Thrifty by name, not by nature

**Vice-chancellor Nigel Thrift spent over £100,166 in travel expenses in the last three years, the _Boar_ can reveal.**

The expenses included trips to London, New York, Delhi, Brazil and Melbourne. In a Freedom of Information request to the University, the _Boar_ learnt that Professor Thrift was reimbursed for 17 trips across the globe, including almost £26,000 over the past year.

The trips range from accompanying ministerial trips to attending Warwick-related events. The University have argued that the expenses were a reasonable sum.

In an interview with the _Boar_, Prof. Thrift explained: “The figure may seem large, but I’m not sure it really is.

“Let me start with the scale of the issue. This is a university with a turnover currently of about £440 million, 5,000 members of staff and 23,000 students. It’s a very big institution, it’s not possible to run an institution like that without international travel. It’s just not possible.”

Head of communications, Peter Dunn, added: “Warwick has focused and is focused on being a globally connected University.”

These connections include recent partnerships such as the alliance with Monash University in Australia and a partnership with New York University and the Centre for Urban Science and Progress.

Prof. Thrift added: “One of the reasons why we’re trying to do this is to put in place a better student experience, because we think in the future, most students will routinely want an international experience as part of their degrees. So we have to solve the conundrum of how to actually do that.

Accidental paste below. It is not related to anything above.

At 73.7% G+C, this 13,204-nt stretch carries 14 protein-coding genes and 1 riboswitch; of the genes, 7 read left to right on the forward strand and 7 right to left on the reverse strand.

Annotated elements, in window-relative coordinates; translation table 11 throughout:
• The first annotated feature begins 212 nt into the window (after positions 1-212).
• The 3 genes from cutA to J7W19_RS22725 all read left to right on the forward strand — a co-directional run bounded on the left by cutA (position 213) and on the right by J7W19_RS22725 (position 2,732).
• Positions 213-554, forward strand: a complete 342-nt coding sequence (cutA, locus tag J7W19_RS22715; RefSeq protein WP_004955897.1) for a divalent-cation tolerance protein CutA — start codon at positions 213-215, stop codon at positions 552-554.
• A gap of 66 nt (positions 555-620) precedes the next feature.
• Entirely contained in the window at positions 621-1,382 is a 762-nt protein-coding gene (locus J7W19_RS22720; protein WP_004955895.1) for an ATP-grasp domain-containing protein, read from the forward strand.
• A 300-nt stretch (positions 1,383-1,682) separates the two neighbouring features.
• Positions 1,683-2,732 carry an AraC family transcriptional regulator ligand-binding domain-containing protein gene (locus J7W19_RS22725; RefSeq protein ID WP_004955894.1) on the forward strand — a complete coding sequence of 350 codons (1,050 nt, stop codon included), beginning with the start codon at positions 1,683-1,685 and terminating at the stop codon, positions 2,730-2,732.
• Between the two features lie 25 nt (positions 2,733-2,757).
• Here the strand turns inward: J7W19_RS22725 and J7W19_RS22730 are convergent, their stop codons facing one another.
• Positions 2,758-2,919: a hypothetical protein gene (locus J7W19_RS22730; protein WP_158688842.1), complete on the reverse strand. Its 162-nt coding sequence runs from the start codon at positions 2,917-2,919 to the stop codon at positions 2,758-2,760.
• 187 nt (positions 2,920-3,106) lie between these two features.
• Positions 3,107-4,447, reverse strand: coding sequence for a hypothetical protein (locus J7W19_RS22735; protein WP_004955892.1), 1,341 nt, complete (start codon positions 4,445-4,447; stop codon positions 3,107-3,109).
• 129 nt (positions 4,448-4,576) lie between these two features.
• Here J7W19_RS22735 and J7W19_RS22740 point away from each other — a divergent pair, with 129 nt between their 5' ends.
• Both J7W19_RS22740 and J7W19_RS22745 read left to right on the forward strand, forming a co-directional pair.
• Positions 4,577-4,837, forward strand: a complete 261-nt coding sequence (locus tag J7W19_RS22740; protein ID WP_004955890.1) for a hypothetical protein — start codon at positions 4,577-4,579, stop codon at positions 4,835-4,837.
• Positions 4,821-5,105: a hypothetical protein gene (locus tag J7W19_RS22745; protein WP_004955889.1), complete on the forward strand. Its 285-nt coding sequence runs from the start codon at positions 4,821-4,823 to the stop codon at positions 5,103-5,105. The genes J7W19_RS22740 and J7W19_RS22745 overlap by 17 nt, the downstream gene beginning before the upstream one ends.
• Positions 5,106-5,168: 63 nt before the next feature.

“So this will also have, of course, direct student benefit, one way or the other.”

The scale of Warwick’s international partnerships and exploits makes comparisons with other universities difficult.

For instance, the University of Northampton’s cice-chancellor spent just over £800 in the months of June and July 2012, compared to Prof. Thrift’s £8,735.49, but does not boast the same international connections as Warwick.

However, the University of Leeds which also boasts several international connections, reimbursed their vice-chancellor for just under £42,000 in expenses over a period of three years. This included travel and other expenses.

Other trips by Prof. Thrift in the past three years included attending the American Council of Education meeting in Washington and speaking at the G8 University Summit in Chicago.

Prof. Thrift’s expenses can be compared with the highest paid UK vice-chancellor, Andrew Hamilton, whose £424,000 in salary includes benefits such as part of his total remuneration for travel expenses to return to the United States a certain number of times a year. Mr Hamilton is also given access to a driver for work transport only.

Prof. Thrift’s £274,000 salary last year did not include these travel reimbursements.

Postgraduate officer at the Students’ Union, Anna Chowcat, commented: “This, coupled with the money spent on his office suite and council chambers will be viewed as unnecessary expenditure by students, because it doesn’t relate directly to student experience.”

Maths third year, Rhys Davis thought the sum was a bit extravagant: “How’s he travelling? By helicopter?”

Third-year Law and Sociology student Lizzie Peters agreed, commenting the amount “Sounded like a lot for just three years worth”.


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